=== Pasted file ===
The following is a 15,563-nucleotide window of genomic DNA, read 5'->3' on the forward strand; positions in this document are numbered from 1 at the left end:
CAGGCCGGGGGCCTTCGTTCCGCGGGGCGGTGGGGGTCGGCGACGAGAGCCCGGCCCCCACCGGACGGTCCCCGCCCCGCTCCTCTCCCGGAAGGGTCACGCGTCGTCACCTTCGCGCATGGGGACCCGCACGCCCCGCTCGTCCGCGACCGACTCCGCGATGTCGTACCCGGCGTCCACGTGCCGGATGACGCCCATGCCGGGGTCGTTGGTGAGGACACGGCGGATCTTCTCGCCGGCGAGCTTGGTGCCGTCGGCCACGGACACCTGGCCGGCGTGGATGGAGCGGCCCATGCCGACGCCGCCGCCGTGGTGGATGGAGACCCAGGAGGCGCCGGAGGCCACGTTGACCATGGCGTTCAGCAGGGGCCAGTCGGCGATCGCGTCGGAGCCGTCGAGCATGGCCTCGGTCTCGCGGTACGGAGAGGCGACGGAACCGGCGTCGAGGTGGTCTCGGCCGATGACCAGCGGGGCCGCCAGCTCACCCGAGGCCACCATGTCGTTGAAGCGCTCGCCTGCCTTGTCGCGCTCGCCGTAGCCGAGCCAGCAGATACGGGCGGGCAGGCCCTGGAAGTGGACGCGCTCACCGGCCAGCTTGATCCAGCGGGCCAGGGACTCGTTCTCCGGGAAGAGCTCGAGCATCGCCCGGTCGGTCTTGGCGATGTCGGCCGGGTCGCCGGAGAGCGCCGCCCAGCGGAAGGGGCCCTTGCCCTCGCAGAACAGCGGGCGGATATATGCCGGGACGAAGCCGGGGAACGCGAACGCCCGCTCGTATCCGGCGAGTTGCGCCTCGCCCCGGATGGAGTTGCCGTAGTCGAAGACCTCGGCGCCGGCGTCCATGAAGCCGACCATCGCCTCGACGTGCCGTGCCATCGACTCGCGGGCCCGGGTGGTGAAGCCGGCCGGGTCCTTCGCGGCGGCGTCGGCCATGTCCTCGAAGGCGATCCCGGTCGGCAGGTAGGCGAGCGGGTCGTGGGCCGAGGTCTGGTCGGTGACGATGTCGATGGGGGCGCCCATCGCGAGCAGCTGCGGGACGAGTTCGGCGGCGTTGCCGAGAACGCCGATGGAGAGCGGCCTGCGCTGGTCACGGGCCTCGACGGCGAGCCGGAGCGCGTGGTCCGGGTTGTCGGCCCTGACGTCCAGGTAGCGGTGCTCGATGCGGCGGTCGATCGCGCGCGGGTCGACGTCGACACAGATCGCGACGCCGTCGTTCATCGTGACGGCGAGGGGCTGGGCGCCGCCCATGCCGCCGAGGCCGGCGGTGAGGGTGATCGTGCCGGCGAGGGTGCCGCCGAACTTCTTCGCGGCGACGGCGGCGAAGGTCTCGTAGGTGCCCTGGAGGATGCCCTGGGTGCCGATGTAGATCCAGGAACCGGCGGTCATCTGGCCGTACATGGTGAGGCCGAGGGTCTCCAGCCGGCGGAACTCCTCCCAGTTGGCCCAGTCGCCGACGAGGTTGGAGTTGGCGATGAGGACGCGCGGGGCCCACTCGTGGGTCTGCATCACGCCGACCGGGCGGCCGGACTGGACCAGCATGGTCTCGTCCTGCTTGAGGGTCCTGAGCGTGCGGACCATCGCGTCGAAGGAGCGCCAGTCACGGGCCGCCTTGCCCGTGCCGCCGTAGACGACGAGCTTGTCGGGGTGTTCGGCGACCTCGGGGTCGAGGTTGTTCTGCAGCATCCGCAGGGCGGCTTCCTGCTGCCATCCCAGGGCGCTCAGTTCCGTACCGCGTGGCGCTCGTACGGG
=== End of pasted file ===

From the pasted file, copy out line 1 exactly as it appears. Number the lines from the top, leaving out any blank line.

The following is a 15,563-nucleotide window of genomic DNA, read 5'->3' on the forward strand; positions in this document are numbered from 1 at the left end: